Jokes. I don't think there should be a superhero comic book film with zero comedy in it, that would just for a boring experience. But I will say that there was a little too many "jokes" in this film, although they were never not funny. A few of them I would have hated in other films, but the placement of them and the delivery from the actors made them work here. Just took many.
The villain worked well in this film. Well, one of them. Michael B Jordan? Great. Andy Serkis? Not bad, but annoying, but kinda fun. The story for the main villain worked very well and made for a good story within the story of Black Panther's. The issues that I had with the presentation of Michael B. Jordan in the trailers of the film was resolved in the movie, and his portrayal of how they wrote the character was great. Dude is just dope. (Let's hope "Creed 2" is good.) I can't say too much more without spoiling the film.
GCI is something that I was afraid of from the release of the teaser trailer early last year, and in a way that fear wasn't eased. Wakanda looked great. Anything that was shot on location and was green screened in looked good. They didn't overdo it and the Wakandan technology (vehicles, buildings, weapons, etc.) looked good. But my only issue was the in suit fight scenes. Again, the on location stuff was good, suited characters fighting regular people was nice, but when you put two people in a suit fighting each other in a CGI scene, where I feel the actual characters become CGI renders as well, I didn't like it; one scene in particular.
I'm not being on wardrobe enough to get into detail on it, but it was done well. We seen a lot of it in the trailers so knew what we were going to see, but the new things that popped up throughout the film were just a dope.
The fight choreography was done well as well. They didn't go just go for "kung fu" fighting for everything, and I can't say whether or not they were based on traditional African arts because again an area I'm not very familiar with, but it did seem like everyone one had very different and unique fighting styles. The only issue I had with the fighting was Lupita Nyong'o's fighting. She can act her as off, I've always liked her as an actress, but maybe she's just not very "fighty". I felt they should have brought in a stunt double for some of her fight scenes.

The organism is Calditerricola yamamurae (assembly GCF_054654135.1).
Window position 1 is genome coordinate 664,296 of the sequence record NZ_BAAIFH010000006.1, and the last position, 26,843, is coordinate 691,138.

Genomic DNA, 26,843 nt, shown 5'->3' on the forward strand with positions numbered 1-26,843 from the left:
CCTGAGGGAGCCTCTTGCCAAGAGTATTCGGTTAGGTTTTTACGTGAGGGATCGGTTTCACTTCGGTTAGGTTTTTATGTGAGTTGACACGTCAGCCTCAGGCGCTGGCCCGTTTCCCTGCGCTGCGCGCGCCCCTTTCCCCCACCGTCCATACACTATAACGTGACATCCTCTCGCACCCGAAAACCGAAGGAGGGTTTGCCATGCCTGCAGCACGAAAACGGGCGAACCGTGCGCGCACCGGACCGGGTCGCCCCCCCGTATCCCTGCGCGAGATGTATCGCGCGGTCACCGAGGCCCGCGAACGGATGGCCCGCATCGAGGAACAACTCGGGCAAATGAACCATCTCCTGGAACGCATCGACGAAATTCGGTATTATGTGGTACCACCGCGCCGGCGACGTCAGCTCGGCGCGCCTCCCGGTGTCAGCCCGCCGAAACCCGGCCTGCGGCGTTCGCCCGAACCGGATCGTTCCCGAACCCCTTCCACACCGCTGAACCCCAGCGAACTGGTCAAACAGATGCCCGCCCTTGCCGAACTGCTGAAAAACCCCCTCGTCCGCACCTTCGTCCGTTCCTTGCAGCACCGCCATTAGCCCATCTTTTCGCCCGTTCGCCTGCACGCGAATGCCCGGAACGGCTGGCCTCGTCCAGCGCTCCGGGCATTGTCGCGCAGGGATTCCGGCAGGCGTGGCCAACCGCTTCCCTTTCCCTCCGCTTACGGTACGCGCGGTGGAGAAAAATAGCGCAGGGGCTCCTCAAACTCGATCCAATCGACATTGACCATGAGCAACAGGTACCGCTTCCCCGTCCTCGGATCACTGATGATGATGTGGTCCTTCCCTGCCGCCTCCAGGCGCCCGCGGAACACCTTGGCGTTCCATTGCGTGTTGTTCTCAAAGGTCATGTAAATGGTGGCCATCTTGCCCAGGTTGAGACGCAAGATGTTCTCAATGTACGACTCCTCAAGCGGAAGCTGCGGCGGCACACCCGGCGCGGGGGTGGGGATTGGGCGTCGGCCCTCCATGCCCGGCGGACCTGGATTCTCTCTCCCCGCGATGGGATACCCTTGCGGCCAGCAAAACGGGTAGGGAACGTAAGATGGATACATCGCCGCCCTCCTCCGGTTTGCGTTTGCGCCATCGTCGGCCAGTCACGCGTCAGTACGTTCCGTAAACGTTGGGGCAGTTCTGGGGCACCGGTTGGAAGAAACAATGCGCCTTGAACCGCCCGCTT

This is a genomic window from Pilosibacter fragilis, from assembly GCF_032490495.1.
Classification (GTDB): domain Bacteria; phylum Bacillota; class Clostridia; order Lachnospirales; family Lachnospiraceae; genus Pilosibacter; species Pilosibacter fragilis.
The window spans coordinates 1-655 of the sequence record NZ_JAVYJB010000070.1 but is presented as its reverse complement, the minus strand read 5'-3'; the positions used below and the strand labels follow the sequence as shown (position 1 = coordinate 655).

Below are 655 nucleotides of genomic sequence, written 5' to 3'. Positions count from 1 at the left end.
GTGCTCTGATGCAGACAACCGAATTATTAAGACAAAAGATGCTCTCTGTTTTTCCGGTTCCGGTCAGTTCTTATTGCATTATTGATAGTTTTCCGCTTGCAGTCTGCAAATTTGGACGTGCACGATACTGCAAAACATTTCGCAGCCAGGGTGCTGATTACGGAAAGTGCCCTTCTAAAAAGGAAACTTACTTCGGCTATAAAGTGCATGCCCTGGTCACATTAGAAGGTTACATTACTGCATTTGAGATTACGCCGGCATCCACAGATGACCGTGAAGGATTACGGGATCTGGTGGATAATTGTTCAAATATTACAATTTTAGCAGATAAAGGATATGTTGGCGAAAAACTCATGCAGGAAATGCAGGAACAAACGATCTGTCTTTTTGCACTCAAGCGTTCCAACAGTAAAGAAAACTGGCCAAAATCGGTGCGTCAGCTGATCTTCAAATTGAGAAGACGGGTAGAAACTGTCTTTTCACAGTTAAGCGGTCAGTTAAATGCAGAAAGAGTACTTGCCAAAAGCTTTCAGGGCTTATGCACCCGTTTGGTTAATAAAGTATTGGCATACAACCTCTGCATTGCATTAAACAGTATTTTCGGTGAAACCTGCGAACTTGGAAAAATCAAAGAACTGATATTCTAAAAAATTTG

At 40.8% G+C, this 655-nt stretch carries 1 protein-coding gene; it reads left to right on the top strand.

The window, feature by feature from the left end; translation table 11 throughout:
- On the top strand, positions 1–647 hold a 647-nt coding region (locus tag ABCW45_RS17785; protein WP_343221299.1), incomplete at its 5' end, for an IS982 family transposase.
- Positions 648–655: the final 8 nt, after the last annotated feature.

The story. It's connected to the MCU in a couple of ways, but it also stands on it's own as a film. If you've never watched a Marvel Studios film and have no idea of the overarching story that connects everything, you won't have to worry about that with this. Yes, we get characters from the MCU in this film but you don't have to know anything about any of them or anything else to enjoy the film. The Black Panther and T'Challa part of the story is real good and works to develop what we should see of Black Panther in future films as he joins (again) the greater MCU. There's no origin outside of flashback from what you seen in "Captain America" Civil War"; they get right to Black Panthering. I've mentioned that the villain that Michael B. Jordan played (I haven't mentioned him by name for spoiler reasons) has a story that really worked for a villain backstory as well as to progress the T'Challa story. There are some political and humanity issues tackled in the film as well, which I'm sure everyone was expecting to see. Let's see how that last scene (not the post credit scene, yes, of course there's one) plays into future films.
Overall, as I told my daughter because we rate films with each other, I'd give "Black Panther" a 8 out of 10 based on the things I didn't like; too many jokes, too much CGI, and Andy Serkis (although I did enjoy him). It's worth going to check out for comic book fans, comic book movie fans, and just anyone looking to see something Black done right (instead of Tyler Perry and Kevin Hart films). And let's hope that all of the things that I want to happen in the next one or two sequels happen. I got some ideas Marvel; y'all already did them in the comics, just bring them to the films.
Nah... I'm not doing it.